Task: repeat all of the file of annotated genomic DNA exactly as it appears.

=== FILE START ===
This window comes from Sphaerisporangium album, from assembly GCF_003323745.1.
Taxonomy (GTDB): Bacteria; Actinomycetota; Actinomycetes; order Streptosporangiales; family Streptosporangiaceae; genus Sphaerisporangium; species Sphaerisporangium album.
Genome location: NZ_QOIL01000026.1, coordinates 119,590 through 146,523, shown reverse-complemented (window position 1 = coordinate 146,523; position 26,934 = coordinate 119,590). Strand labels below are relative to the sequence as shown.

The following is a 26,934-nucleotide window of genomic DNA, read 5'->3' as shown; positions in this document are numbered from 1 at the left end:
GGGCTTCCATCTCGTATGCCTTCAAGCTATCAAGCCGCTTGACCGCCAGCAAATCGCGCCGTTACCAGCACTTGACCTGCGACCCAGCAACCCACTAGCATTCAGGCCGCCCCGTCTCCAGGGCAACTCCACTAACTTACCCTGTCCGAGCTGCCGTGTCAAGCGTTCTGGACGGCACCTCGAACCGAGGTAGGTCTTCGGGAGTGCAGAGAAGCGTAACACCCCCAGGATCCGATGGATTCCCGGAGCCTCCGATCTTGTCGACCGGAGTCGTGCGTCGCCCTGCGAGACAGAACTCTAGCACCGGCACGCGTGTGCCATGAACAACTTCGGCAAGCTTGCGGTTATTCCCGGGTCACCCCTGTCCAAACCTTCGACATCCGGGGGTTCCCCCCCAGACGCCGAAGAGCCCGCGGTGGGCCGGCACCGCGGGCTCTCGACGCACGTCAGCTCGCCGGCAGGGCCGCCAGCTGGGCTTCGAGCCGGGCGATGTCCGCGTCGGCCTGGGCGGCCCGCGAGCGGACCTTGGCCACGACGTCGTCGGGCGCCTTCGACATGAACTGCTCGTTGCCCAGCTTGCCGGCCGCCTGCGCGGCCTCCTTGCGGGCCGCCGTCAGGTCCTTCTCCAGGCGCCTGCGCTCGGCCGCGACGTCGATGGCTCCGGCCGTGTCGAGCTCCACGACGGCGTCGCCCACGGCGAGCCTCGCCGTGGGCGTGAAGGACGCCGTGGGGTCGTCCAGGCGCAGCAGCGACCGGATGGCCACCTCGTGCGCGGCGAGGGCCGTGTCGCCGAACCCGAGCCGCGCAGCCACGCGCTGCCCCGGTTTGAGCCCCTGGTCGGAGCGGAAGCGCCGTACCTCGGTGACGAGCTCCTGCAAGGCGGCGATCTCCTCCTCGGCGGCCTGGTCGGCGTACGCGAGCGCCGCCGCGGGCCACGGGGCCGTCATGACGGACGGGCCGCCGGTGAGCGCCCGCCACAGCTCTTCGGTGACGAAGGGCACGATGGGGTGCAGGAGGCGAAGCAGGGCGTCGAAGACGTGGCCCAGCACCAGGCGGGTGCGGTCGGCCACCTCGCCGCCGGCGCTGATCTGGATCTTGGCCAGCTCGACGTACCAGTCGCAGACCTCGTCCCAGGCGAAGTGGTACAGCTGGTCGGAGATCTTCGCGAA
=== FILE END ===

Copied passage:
This window comes from Sphaerisporangium album, from assembly GCF_003323745.1.
Taxonomy (GTDB): Bacteria; Actinomycetota; Actinomycetes; order Streptosporangiales; family Streptosporangiaceae; genus Sphaerisporangium; species Sphaerisporangium album.
Genome location: NZ_QOIL01000026.1, coordinates 119,590 through 146,523, shown reverse-complemented (window position 1 = coordinate 146,523; position 26,934 = coordinate 119,590). Strand labels below are relative to the sequence as shown.

The following is a 26,934-nucleotide window of genomic DNA, read 5'->3' as shown; positions in this document are numbered from 1 at the left end:
GGGCTTCCATCTCGTATGCCTTCAAGCTATCAAGCCGCTTGACCGCCAGCAAATCGCGCCGTTACCAGCACTTGACCTGCGACCCAGCAACCCACTAGCATTCAGGCCGCCCCGTCTCCAGGGCAACTCCACTAACTTACCCTGTCCGAGCTGCCGTGTCAAGCGTTCTGGACGGCACCTCGAACCGAGGTAGGTCTTCGGGAGTGCAGAGAAGCGTAACACCCCCAGGATCCGATGGATTCCCGGAGCCTCCGATCTTGTCGACCGGAGTCGTGCGTCGCCCTGCGAGACAGAACTCTAGCACCGGCACGCGTGTGCCATGAACAACTTCGGCAAGCTTGCGGTTATTCCCGGGTCACCCCTGTCCAAACCTTCGACATCCGGGGGTTCCCCCCCAGACGCCGAAGAGCCCGCGGTGGGCCGGCACCGCGGGCTCTCGACGCACGTCAGCTCGCCGGCAGGGCCGCCAGCTGGGCTTCGAGCCGGGCGATGTCCGCGTCGGCCTGGGCGGCCCGCGAGCGGACCTTGGCCACGACGTCGTCGGGCGCCTTCGACATGAACTGCTCGTTGCCCAGCTTGCCGGCCGCCTGCGCGGCCTCCTTGCGGGCCGCCGTCAGGTCCTTCTCCAGGCGCCTGCGCTCGGCCGCGACGTCGATGGCTCCGGCCGTGTCGAGCTCCACGACGGCGTCGCCCACGGCGAGCCTCGCCGTGGGCGTGAAGGACGCCGTGGGGTCGTCCAGGCGCAGCAGCGACCGGATGGCCACCTCGTGCGCGGCGAGGGCCGTGTCGCCGAACCCGAGCCGCGCAGCCACGCGCTGCCCCGGTTTGAGCCCCTGGTCGGAGCGGAAGCGCCGTACCTCGGTGACGAGCTCCTGCAAGGCGGCGATCTCCTCCTCGGCGGCCTGGTCGGCGTACGCGAGCGCCGCCGCGGGCCACGGGGCCGTCATGACGGACGGGCCGCCGGTGAGCGCCCGCCACAGCTCTTCGGTGACGAAGGGCACGATGGGGTGCAGGAGGCGAAGCAGGGCGTCGAAGACGTGGCCCAGCACCAGGCGGGTGCGGTCGGCCACCTCGCCGCCGGCGCTGATCTGGATCTTGGCCAGCTCGACGTACCAGTCGCAGACCTCGTCCCAGGCGAAGTGGTACAGCTGGTCGGAGATCTTCGCGAA